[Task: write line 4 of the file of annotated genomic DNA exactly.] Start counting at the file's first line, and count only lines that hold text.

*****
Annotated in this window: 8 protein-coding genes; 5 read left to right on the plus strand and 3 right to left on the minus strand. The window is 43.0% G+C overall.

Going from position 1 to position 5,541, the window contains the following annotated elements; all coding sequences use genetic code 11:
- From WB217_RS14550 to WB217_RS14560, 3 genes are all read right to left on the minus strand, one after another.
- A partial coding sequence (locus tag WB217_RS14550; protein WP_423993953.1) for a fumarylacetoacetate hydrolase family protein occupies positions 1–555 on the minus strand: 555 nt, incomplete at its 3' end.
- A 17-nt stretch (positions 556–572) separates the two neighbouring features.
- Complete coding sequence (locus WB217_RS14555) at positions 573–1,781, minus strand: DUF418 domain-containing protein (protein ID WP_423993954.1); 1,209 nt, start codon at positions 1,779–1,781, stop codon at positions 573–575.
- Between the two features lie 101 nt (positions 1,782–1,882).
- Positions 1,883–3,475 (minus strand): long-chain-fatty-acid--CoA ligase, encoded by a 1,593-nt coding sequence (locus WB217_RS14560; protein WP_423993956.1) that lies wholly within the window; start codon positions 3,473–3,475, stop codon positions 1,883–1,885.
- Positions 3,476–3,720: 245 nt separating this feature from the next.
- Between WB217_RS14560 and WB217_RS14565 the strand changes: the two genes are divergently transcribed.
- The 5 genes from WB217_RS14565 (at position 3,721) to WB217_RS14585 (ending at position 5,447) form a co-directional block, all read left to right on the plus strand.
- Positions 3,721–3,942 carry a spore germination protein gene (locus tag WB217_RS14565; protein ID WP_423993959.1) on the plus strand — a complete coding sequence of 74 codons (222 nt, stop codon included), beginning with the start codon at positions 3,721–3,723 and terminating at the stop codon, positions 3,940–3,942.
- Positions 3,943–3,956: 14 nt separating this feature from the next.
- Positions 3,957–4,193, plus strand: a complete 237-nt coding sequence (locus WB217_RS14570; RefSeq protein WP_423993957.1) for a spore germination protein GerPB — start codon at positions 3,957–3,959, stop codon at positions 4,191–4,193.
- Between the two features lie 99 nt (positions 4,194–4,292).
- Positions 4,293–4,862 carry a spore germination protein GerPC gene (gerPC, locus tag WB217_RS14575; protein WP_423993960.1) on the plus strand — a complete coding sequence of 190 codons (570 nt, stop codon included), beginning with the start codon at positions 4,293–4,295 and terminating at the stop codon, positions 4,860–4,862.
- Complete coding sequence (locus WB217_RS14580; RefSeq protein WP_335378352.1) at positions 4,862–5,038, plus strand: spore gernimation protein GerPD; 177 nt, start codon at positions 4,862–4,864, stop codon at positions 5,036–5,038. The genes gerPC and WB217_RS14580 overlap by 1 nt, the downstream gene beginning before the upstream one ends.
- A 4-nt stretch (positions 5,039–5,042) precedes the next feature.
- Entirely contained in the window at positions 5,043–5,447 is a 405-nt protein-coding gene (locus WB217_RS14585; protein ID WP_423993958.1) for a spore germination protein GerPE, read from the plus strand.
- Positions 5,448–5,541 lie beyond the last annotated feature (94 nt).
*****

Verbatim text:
- A partial coding sequence (locus tag WB217_RS14550; protein WP_423993953.1) for a fumarylacetoacetate hydrolase family protein occupies positions 1–555 on the minus strand: 555 nt, incomplete at its 3' end.